Dogs are man’s best friends, and this friendship becomes even more meaningful when dogs serve as assistant dogs, helping those individuals that need it most.
To honour and recognize assistant dogs because they go above and beyond the call of duty, every year in August, the world celebrates International Assistance Dog Week.
The week begins on the first Sunday in August. It not only recognizes assistance dogs, but raises awareness about what they do, honours the puppy raisers and trainers, and acknowledges the dogs for their heroic deeds.
This year’s IADW took place from August 4-10.
Many individuals celebrate this week by organizing community events and informing the public about what service dogs do.
IADW was created by Marcie Davis, paraplegic for over 35 years and CEO of Davis Innovations, a consulting firm based in Santa Fe, NM. Davis is the author of Working Like Dogs: The Service Dog Guidebook and she is the host of the Internet radio program, Working Like Dogs, at petliferadio.com.
Assistance dogs can serve as Guide Dogs, Service Dogs, Hearing Alert Dogs, Seizure Alert/Response Dogs, and Medical Alert/Response Dogs.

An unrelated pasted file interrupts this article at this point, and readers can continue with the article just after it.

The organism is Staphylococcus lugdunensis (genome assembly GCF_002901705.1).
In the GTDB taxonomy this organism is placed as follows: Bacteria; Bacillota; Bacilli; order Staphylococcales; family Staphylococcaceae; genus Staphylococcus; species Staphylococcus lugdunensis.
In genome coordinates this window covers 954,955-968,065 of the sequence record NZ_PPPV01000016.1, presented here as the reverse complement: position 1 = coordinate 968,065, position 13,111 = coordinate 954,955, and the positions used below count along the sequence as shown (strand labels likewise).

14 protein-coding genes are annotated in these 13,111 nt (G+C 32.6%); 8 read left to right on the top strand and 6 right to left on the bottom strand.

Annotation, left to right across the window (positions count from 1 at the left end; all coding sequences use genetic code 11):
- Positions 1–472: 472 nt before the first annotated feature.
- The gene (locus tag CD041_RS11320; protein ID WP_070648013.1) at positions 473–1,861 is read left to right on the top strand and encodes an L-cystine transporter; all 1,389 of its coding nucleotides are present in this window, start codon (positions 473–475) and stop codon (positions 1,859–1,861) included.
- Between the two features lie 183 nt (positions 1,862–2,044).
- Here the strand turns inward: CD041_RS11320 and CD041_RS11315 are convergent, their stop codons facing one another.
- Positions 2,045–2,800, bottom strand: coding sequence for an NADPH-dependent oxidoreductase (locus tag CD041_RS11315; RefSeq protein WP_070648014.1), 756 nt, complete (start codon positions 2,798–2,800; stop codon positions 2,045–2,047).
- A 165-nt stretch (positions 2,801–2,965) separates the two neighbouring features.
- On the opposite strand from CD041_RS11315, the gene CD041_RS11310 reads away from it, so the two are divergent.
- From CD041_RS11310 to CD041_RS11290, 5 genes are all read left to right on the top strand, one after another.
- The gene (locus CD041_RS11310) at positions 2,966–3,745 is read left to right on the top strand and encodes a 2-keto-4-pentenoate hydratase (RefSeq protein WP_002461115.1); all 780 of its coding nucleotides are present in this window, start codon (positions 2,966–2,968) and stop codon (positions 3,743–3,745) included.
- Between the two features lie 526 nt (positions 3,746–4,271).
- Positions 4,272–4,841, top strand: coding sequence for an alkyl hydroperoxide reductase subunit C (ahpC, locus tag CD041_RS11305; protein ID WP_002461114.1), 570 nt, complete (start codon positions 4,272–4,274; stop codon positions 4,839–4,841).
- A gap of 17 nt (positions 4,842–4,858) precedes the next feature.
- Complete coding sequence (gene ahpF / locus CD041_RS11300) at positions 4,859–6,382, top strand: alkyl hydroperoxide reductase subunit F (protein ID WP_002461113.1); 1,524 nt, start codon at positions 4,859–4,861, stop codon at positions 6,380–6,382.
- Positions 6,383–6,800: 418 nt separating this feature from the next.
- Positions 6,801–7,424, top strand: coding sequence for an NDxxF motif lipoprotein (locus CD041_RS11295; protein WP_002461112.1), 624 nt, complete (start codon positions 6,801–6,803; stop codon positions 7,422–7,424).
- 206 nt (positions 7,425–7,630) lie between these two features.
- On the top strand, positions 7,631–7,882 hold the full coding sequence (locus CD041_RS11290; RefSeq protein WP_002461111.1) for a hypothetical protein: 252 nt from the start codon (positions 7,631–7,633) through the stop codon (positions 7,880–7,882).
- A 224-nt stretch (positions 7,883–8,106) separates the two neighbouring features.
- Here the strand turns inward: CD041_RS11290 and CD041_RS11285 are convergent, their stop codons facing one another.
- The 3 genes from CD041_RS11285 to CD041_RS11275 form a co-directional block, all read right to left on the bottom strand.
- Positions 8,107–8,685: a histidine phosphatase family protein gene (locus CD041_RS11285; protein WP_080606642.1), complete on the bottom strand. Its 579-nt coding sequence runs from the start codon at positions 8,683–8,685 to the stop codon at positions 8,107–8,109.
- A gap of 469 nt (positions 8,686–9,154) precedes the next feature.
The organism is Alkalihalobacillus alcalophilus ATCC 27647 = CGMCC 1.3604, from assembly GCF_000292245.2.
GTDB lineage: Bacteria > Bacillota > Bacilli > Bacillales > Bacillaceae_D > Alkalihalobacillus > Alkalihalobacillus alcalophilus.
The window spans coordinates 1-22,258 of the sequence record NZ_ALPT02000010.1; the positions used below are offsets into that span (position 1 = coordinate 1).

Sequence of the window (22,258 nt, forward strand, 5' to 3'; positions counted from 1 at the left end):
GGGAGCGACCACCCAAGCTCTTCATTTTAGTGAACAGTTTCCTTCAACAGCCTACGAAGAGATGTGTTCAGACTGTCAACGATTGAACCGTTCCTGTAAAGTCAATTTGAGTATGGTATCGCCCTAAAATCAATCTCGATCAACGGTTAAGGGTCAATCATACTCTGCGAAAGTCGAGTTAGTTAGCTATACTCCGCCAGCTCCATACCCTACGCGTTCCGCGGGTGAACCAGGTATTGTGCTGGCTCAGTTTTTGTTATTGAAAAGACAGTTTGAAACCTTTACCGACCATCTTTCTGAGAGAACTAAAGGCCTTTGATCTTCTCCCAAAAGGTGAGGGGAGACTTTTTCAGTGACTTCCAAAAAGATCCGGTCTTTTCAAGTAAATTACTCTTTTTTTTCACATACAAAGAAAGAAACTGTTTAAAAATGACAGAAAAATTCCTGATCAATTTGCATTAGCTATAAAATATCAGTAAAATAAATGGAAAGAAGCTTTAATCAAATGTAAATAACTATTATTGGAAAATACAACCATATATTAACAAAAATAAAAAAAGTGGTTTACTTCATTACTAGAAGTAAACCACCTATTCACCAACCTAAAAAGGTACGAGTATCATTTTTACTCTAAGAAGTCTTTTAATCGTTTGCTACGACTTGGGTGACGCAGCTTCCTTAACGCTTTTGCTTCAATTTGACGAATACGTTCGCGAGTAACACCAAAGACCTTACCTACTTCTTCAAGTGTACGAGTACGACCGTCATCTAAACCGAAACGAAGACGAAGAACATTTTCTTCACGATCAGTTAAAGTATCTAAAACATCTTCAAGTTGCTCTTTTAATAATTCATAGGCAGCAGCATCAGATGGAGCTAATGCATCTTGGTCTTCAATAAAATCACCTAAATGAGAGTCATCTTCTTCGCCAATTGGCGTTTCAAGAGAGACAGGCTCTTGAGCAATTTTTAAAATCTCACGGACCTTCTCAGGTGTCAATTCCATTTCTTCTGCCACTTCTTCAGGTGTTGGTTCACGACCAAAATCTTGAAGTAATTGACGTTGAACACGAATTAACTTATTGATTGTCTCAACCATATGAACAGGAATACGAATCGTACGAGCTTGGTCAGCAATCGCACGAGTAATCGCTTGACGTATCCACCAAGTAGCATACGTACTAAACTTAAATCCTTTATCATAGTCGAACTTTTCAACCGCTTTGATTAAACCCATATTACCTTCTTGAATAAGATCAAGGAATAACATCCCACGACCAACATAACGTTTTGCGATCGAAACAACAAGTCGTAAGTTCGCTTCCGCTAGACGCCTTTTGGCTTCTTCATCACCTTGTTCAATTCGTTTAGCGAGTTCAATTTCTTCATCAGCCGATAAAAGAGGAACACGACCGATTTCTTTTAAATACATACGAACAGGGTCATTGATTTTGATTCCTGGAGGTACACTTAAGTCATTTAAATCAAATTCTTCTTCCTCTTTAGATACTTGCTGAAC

These canines serve as companions, helpers, aides, best friends and ultimately family members of the human they are watching over.
For many military members who battle post-traumatic stress disorder (PTSD), service dogs have helped them to reintegrate into society. Service dogs are known to provide calm and give coping skills to those with PTSD. They can also help to alert military members and veterans about danger or even alert them that it is time for them to take their medicine.
There are many organizations that work to connect Canadian Armed Forces (CAF) member and veterans such as Paws for Thought and Wounded Warriors Canada.
For more information about International Assistance Dog Week, visit their website here.